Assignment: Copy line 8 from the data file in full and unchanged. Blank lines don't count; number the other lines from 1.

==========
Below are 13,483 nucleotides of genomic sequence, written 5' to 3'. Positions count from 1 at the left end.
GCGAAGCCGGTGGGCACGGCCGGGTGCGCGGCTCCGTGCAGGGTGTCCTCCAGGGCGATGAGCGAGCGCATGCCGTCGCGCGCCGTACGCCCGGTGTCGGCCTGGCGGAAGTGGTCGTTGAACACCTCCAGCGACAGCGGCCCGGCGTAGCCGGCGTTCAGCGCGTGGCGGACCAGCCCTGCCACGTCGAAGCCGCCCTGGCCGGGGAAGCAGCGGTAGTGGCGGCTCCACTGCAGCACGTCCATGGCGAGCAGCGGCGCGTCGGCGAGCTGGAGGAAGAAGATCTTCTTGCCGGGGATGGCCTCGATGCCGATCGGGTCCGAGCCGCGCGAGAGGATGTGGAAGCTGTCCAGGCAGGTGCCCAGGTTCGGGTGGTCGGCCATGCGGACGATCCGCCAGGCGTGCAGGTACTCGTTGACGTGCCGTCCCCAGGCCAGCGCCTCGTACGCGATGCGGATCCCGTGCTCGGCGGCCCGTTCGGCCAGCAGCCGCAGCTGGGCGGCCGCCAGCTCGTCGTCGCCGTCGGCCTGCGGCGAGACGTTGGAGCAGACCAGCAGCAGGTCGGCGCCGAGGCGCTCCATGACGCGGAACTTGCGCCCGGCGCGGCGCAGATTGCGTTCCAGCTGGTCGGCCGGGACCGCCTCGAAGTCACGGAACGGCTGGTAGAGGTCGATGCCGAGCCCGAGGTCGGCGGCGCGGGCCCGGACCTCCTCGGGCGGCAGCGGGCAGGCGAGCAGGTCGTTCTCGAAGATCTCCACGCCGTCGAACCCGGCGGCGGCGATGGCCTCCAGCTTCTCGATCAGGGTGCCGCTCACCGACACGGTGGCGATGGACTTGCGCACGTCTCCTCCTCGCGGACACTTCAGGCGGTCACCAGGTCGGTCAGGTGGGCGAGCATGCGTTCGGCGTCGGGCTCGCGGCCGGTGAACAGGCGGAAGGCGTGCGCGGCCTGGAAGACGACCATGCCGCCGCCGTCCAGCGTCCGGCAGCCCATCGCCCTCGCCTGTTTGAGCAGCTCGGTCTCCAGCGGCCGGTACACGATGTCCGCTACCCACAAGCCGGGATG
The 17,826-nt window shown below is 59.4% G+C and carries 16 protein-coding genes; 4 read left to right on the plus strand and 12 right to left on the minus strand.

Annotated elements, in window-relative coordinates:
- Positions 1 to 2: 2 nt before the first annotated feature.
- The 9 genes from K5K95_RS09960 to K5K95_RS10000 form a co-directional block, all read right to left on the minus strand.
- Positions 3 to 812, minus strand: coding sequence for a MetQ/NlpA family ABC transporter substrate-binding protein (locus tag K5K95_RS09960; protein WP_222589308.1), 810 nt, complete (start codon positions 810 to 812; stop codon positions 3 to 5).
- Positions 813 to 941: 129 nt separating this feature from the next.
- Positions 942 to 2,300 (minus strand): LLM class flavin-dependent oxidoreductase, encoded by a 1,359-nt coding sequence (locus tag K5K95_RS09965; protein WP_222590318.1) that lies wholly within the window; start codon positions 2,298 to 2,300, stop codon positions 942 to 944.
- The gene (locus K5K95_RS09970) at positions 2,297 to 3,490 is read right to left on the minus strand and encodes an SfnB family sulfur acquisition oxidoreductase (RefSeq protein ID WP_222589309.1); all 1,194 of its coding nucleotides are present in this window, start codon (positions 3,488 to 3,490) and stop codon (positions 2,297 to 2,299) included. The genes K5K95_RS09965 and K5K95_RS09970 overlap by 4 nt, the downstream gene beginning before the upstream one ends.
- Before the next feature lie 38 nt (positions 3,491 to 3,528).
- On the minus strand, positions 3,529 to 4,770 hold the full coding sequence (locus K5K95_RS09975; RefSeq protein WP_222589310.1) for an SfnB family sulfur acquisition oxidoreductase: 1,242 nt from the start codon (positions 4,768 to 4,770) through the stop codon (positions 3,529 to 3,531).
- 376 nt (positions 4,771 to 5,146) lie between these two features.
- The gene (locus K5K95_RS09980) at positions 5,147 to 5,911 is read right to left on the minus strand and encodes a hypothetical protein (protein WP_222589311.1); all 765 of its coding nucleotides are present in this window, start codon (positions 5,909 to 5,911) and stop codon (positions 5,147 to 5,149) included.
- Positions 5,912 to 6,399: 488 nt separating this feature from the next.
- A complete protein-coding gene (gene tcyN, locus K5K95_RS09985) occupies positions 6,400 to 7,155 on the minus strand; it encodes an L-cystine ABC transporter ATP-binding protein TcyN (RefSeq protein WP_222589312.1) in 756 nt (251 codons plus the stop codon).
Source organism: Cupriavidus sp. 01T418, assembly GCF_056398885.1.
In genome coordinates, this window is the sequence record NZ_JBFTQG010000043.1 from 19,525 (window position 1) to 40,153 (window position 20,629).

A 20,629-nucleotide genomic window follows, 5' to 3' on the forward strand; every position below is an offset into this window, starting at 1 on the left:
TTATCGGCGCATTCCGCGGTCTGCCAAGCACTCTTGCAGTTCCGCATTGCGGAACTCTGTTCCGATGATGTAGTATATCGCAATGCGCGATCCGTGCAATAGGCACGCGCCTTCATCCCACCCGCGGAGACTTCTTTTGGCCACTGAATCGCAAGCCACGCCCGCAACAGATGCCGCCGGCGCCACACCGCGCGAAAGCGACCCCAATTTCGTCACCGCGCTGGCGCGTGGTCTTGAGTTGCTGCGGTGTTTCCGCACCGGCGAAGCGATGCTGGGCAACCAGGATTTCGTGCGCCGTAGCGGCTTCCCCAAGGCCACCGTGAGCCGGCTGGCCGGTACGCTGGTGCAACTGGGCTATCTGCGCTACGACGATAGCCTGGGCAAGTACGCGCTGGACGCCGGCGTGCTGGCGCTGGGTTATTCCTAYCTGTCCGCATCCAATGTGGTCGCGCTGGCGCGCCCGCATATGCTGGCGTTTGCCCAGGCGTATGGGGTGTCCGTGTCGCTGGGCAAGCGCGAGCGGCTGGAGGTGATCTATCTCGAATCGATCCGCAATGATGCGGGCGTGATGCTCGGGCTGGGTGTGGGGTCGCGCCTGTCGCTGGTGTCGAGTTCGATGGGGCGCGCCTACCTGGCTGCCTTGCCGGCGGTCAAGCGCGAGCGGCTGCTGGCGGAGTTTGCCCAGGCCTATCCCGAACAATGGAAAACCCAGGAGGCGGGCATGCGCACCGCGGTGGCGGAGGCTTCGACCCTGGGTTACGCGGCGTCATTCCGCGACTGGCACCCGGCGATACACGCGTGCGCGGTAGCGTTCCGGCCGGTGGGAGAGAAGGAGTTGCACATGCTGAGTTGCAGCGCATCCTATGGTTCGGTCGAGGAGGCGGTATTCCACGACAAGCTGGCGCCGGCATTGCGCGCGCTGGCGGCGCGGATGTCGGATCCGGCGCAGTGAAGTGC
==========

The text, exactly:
- Positions 813 to 941: 129 nt separating this feature from the next.